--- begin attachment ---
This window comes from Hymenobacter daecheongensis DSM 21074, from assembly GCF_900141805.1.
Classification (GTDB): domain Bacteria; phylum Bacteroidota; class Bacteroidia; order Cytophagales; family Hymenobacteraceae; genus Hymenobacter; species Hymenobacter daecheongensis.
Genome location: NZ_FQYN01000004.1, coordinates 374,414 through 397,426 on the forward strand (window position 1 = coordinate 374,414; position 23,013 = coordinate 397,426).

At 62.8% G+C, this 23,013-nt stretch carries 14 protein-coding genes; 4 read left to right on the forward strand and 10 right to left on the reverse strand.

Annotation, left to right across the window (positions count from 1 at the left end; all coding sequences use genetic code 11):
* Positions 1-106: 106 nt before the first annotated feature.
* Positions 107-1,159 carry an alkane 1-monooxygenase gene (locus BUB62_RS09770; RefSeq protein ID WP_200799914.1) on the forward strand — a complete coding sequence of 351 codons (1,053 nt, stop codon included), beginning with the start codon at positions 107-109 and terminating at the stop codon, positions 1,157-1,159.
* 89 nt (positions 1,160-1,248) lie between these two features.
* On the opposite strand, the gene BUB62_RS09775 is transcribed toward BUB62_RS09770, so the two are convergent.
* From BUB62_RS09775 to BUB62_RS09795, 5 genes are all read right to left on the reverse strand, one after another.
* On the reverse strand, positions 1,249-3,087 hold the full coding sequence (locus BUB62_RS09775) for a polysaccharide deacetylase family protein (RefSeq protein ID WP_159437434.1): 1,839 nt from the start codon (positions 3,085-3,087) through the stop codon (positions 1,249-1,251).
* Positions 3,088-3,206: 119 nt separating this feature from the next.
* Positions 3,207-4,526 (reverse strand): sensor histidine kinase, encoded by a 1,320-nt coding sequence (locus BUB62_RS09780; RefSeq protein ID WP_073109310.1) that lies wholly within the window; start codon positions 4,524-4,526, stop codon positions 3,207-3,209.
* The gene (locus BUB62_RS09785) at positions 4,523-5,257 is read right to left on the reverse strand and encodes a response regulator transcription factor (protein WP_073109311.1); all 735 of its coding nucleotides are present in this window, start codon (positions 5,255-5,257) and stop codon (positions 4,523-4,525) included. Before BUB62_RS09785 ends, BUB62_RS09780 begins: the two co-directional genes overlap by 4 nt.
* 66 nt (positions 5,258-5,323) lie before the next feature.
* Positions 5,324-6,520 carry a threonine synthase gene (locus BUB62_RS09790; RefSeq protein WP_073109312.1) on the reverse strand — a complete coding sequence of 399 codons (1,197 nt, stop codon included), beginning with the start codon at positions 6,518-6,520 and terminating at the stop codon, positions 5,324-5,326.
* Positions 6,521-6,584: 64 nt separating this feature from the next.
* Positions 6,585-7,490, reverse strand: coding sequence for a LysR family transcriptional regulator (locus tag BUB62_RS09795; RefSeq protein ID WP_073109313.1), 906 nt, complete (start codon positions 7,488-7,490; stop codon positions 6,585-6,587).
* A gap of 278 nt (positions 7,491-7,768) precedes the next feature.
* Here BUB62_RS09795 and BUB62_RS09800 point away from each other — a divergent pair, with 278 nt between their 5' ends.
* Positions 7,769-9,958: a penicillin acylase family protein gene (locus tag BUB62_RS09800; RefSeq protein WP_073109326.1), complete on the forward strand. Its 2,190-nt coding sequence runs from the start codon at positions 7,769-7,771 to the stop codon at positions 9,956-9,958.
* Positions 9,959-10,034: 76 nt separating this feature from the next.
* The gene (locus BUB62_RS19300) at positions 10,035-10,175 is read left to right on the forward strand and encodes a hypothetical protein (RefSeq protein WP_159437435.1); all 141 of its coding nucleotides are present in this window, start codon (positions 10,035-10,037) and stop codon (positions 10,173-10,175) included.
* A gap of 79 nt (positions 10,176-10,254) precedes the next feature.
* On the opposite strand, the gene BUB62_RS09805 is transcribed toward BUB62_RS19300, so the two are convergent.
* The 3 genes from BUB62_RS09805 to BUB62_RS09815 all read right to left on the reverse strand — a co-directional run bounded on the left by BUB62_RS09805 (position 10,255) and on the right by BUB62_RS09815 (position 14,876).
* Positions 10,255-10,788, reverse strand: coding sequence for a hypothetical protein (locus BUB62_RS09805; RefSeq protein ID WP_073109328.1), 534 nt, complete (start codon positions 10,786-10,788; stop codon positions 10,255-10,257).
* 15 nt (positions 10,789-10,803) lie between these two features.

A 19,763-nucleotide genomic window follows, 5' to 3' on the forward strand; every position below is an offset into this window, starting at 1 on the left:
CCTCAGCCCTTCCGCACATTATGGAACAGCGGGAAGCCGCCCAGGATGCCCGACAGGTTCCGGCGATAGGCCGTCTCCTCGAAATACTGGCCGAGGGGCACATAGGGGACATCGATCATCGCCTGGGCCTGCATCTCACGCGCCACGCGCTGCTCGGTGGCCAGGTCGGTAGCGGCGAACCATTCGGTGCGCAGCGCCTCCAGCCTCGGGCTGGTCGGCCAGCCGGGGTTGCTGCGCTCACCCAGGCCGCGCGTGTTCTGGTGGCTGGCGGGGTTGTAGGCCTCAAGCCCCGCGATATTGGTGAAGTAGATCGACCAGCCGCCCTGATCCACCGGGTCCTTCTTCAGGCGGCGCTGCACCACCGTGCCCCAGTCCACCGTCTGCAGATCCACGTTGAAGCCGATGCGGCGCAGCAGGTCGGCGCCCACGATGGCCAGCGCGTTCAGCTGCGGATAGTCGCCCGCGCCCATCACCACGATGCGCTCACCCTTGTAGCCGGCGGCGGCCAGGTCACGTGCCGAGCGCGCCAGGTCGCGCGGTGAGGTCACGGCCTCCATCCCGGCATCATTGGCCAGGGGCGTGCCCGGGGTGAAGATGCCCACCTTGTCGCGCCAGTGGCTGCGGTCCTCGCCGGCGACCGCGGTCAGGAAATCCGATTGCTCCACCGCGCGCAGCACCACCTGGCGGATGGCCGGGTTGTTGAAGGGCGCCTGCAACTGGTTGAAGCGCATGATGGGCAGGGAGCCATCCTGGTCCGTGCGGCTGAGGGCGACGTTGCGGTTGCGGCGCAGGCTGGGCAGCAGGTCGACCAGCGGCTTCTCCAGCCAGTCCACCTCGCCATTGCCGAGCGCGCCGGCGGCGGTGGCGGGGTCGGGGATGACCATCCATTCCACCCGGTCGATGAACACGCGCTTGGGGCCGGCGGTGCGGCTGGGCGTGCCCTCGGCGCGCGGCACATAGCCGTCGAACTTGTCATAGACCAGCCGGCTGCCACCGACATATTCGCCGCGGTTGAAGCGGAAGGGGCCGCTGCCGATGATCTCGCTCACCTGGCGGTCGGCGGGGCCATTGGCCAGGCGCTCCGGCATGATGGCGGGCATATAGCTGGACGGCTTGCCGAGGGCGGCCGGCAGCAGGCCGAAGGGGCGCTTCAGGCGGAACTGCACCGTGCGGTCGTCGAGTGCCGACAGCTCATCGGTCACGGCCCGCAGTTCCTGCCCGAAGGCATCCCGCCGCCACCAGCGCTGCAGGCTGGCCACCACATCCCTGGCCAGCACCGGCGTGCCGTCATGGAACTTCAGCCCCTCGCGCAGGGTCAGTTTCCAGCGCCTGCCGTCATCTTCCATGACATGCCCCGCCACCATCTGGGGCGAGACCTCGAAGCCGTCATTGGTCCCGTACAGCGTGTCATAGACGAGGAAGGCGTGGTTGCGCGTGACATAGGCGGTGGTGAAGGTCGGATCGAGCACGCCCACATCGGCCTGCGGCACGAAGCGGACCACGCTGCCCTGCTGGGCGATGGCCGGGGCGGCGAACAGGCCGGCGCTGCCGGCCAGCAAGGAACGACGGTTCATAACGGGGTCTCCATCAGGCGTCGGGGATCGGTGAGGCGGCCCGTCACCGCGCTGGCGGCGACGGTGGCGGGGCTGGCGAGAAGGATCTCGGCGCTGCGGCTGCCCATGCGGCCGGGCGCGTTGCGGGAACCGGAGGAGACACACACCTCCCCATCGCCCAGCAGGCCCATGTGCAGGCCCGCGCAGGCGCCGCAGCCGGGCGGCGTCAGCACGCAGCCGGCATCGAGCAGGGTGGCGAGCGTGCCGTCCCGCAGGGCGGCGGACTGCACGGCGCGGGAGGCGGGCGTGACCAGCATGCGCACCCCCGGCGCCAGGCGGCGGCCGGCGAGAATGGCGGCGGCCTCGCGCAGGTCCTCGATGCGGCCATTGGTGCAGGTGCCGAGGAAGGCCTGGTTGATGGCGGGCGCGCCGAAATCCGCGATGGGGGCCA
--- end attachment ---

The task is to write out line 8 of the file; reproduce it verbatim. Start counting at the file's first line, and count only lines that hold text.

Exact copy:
* 89 nt (positions 1,160-1,248) lie between these two features.